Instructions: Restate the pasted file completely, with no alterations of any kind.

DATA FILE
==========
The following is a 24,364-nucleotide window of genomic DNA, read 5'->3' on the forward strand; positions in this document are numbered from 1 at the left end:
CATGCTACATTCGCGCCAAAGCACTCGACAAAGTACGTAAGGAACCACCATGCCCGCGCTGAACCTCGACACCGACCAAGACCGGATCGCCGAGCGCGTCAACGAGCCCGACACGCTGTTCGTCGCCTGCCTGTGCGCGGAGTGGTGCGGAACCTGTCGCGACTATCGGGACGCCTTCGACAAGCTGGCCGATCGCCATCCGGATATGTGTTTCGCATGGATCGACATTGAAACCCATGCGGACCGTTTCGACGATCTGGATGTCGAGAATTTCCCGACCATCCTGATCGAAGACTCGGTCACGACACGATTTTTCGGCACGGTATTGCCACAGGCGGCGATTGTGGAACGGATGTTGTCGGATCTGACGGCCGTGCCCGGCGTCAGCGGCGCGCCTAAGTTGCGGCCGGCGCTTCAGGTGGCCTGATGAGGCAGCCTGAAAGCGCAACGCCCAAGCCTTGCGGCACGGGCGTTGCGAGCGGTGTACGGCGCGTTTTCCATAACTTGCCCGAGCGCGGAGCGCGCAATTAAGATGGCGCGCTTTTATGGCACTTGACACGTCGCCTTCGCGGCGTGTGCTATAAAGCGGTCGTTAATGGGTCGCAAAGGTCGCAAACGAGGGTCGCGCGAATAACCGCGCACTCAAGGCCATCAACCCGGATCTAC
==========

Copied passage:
The following is a 24,364-nucleotide window of genomic DNA, read 5'->3' on the forward strand; positions in this document are numbered from 1 at the left end:
CATGCTACATTCGCGCCAAAGCACTCGACAAAGTACGTAAGGAACCACCATGCCCGCGCTGAACCTCGACACCGACCAAGACCGGATCGCCGAGCGCGTCAACGAGCCCGACACGCTGTTCGTCGCCTGCCTGTGCGCGGAGTGGTGCGGAACCTGTCGCGACTATCGGGACGCCTTCGACAAGCTGGCCGATCGCCATCCGGATATGTGTTTCGCATGGATCGACATTGAAACCCATGCGGACCGTTTCGACGATCTGGATGTCGAGAATTTCCCGACCATCCTGATCGAAGACTCGGTCACGACACGATTTTTCGGCACGGTATTGCCACAGGCGGCGATTGTGGAACGGATGTTGTCGGATCTGACGGCCGTGCCCGGCGTCAGCGGCGCGCCTAAGTTGCGGCCGGCGCTTCAGGTGGCCTGATGAGGCAGCCTGAAAGCGCAACGCCCAAGCCTTGCGGCACGGGCGTTGCGAGCGGTGTACGGCGCGTTTTCCATAACTTGCCCGAGCGCGGAGCGCGCAATTAAGATGGCGCGCTTTTATGGCACTTGACACGTCGCCTTCGCGGCGTGTGCTATAAAGCGGTCGTTAATGGGTCGCAAAGGTCGCAAACGAGGGTCGCGCGAATAACCGCGCACTCAAGGCCATCAACCCGGATCTAC